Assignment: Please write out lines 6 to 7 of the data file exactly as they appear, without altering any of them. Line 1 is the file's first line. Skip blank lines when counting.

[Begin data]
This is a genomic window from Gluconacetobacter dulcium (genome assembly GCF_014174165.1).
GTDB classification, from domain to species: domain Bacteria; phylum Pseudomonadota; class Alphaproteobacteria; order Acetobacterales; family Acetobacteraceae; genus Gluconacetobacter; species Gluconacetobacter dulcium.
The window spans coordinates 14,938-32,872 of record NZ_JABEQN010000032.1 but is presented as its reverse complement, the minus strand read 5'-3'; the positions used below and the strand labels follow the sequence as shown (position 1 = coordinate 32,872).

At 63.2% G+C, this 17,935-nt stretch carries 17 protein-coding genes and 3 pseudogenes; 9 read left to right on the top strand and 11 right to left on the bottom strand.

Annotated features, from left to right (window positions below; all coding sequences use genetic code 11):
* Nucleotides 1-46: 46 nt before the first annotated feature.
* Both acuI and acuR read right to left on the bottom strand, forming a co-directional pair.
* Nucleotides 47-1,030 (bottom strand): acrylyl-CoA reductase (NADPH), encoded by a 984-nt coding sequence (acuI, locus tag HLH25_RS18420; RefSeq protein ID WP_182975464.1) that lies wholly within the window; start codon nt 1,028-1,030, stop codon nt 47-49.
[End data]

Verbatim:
* Nucleotides 1-46: 46 nt before the first annotated feature.
* Both acuI and acuR read right to left on the bottom strand, forming a co-directional pair.